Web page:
CSS Reference Property

padding

The padding property is a shorthand property to set the four padding properties: padding-top, padding-right, padding-bottom, and padding-left, in one declaration.

Every element on a web page is rectangular. Each element has a rectangular box model, which describes each of the rectangular boxes (areas) generated for the element: the content box, the padding box, the border box, and the margin box. The content box exists for every element. The padding, border, and margin boxes are optional, and their existence depends on whether you apply a padding, border, or margin to an element.

box-areas
The box model of an element in CSS—includes the content, padding, border, and margin areas.

Trivia & Notes

The padding of an element is usually used to calculate the width and height of an element. The width is usually equal to the width of the content area (set using the width property) plus the width of the padding area. For example, if an element’s width is set to ‘300px’, and the width of its padding (left and right) sums up to ’60px’, then the total computed width of the element is ‘360px’, not ‘300px’. The same reasoning applies to the computed height of the element.

This calculation of the element’s height and width can change when the box-sizing property is used with a value of border-box. In that case, the padding width will be included in the width of the element, and so the width of the padding will be subtracted from the given width value of the element. For example, if the element’s width is set to ‘300px’ using the width property, and its padding width is set to ’60px’, then the total width will remain ‘300px’, and the width of the content area of the element will decrease from ‘300px’ to ‘240px’.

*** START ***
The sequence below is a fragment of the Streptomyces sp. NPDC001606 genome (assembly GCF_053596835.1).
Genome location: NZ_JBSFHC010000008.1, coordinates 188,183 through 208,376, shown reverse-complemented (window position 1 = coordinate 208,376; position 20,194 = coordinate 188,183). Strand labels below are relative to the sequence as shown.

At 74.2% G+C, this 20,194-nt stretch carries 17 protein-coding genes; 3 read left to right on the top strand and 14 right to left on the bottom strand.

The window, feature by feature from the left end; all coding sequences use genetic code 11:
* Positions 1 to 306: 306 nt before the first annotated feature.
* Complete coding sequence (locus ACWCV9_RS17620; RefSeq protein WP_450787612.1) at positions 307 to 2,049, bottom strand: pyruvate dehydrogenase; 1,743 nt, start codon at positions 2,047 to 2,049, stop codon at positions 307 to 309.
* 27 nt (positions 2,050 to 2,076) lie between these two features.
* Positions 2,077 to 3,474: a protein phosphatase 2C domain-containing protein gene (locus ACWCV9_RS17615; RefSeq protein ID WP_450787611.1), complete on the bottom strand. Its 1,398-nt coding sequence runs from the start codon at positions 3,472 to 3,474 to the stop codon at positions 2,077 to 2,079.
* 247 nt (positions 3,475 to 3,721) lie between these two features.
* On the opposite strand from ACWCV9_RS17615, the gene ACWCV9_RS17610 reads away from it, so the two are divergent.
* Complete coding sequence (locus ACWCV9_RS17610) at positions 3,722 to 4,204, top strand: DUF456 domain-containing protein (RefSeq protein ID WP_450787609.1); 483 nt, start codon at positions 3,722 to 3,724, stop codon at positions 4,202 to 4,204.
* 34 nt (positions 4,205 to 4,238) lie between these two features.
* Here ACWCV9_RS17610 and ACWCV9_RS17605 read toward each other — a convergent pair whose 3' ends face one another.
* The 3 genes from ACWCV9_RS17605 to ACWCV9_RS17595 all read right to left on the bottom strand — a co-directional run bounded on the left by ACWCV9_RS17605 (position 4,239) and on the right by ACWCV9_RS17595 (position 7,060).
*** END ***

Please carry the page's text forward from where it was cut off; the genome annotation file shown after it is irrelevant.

Using box-sizing: border-box; and is now the recommended practice in CSS.

You can read more about this in the box-sizing property entry. Also, see the demo section below for a live example.

Official Syntax

  • Syntax:

    padding: [ <length> | <percentage> ]{1,4}
  • Initial: 0 0 0 0; which is the concatenation of each of its longhand properties
  • Applies To: all elements except table-row-group, table-header-group, table-footer-group, table-row, table-column-group and table-column
  • Animatable: yes, each of the longhand properties is animatable as a length

Values

The unofficial syntax looks like the following:

padding: <padding> <padding>? <padding>? <padding>?
                

Each of the <padding> values corresponds to one of the four padding sides: top, right, bottom, and left, respectively.

The question mark (?) indicates that the value is optional. Some values are optional because the padding property can accept one, two, three, or four values. If four values are provided, the first one sets the top padding of the element, the second one sets the right padding, the third one sets the bottom padding, and the fourth one sets the left padding. If three values are provided, the first one sets the top padding, the second one sets the right and left padding, and the third one sets the bottom padding. If two values are provided, the first one sets the top and bottom padding, and the second one sets the right and left padding. If one value is provided, that value sets the fout padding sides (top, left, bottom, right).

Each padding can have one of the following values:

<length>
See the <length> entry for a list of possible values.
<percentage>
See the <percentage> entry for a list of possible values. A percentage value is calculated with respect to the width of the element’s containing block.

Notes

The padding can not be negative. An element can also inherit its padding value from its parent’s using the inherit keyword. For example:

.element {
    padding: inherit;
}
                

Examples

The following sets the top padding of an element:

.container {
    padding: 30px 20px;
}

.container-2 {
    padding: 15% 10% 30%;
}

.sub-container {
    padding: inherit;
}

.element {
    padding: 30px;
}

.element-2 {
    padding: 10px 20px 30px 60px;
}
                

Browser Support

The padding property works in all major browsers: Chrome, Firefox, Safari, Opera, Internet Explorer, and on Android and iOS.

Further Reading

Written by

Last updated February 3, 2015 at 12:34 pm by Pedro Botelho

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